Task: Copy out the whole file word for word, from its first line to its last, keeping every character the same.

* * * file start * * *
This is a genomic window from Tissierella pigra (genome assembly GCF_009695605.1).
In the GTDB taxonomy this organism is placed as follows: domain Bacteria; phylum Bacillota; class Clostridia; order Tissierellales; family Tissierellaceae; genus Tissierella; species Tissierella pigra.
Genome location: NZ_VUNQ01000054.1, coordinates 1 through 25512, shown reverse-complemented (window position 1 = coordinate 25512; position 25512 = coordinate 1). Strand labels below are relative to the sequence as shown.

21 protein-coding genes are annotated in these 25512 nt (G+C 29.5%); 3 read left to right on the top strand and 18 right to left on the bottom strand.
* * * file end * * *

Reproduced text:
This is a genomic window from Tissierella pigra (genome assembly GCF_009695605.1).
In the GTDB taxonomy this organism is placed as follows: domain Bacteria; phylum Bacillota; class Clostridia; order Tissierellales; family Tissierellaceae; genus Tissierella; species Tissierella pigra.
Genome location: NZ_VUNQ01000054.1, coordinates 1 through 25512, shown reverse-complemented (window position 1 = coordinate 25512; position 25512 = coordinate 1). Strand labels below are relative to the sequence as shown.

21 protein-coding genes are annotated in these 25512 nt (G+C 29.5%); 3 read left to right on the top strand and 18 right to left on the bottom strand.